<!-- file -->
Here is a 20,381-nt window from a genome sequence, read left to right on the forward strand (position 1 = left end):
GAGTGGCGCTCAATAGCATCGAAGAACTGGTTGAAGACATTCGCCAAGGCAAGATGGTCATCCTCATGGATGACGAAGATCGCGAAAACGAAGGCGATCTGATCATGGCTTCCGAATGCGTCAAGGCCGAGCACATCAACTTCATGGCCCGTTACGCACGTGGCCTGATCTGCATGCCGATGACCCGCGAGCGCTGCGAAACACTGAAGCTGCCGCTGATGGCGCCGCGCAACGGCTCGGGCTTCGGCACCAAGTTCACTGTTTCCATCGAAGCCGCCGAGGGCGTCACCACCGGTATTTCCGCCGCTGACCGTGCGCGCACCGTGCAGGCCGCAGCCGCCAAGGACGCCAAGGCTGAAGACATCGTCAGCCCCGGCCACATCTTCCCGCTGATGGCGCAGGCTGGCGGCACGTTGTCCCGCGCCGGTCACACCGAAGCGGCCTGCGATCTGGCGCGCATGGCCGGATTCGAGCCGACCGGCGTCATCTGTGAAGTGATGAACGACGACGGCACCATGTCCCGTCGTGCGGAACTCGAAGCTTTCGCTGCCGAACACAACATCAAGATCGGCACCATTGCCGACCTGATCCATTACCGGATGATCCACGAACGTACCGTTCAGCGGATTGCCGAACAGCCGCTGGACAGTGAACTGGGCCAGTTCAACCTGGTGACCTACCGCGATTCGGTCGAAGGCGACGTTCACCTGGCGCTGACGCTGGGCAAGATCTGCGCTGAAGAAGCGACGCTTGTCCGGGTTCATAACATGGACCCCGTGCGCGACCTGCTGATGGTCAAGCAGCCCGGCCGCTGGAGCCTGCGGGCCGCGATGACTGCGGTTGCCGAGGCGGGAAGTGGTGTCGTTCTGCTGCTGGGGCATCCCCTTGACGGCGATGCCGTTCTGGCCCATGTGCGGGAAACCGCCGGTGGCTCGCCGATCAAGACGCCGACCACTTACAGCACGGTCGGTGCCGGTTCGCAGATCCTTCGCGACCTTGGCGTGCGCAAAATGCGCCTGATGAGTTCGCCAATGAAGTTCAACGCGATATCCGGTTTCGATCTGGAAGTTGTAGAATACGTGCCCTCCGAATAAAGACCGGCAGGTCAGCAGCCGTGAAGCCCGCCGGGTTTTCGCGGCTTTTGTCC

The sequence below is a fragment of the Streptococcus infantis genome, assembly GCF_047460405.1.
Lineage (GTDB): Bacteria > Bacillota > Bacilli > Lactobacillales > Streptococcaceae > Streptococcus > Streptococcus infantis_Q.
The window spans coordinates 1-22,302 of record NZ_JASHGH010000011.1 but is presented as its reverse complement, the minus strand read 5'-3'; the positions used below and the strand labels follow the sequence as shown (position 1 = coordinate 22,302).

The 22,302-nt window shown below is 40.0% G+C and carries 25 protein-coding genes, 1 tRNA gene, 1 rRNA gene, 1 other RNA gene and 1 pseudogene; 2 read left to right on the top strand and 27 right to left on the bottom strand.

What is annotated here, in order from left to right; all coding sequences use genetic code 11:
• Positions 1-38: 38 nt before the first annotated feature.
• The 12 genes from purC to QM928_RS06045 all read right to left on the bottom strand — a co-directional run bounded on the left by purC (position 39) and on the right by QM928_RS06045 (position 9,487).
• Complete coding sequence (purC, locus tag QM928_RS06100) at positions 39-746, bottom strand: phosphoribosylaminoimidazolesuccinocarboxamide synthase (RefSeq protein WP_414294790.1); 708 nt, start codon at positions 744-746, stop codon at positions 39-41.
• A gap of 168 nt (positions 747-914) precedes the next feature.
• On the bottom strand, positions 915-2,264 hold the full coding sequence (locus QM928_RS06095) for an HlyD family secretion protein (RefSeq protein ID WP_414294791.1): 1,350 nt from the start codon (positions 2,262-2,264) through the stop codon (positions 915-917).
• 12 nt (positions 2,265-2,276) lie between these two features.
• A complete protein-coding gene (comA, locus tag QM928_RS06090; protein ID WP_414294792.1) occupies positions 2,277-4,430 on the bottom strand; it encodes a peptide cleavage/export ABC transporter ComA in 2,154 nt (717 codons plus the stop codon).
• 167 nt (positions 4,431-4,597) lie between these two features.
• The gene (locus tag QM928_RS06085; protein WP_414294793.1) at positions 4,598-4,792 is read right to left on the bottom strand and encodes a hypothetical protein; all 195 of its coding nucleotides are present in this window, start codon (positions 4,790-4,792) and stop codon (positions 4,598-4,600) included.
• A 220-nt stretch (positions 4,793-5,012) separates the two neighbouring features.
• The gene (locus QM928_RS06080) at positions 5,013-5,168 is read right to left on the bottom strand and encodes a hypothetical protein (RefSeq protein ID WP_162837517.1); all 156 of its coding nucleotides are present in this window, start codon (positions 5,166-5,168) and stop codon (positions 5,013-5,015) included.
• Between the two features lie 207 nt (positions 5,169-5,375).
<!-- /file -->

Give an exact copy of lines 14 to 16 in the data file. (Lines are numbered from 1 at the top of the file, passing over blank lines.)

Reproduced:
• A complete protein-coding gene (comA, locus tag QM928_RS06090; protein ID WP_414294792.1) occupies positions 2,277-4,430 on the bottom strand; it encodes a peptide cleavage/export ABC transporter ComA in 2,154 nt (717 codons plus the stop codon).
• 167 nt (positions 4,431-4,597) lie between these two features.
• The gene (locus tag QM928_RS06085; protein WP_414294793.1) at positions 4,598-4,792 is read right to left on the bottom strand and encodes a hypothetical protein; all 195 of its coding nucleotides are present in this window, start codon (positions 4,790-4,792) and stop codon (positions 4,598-4,600) included.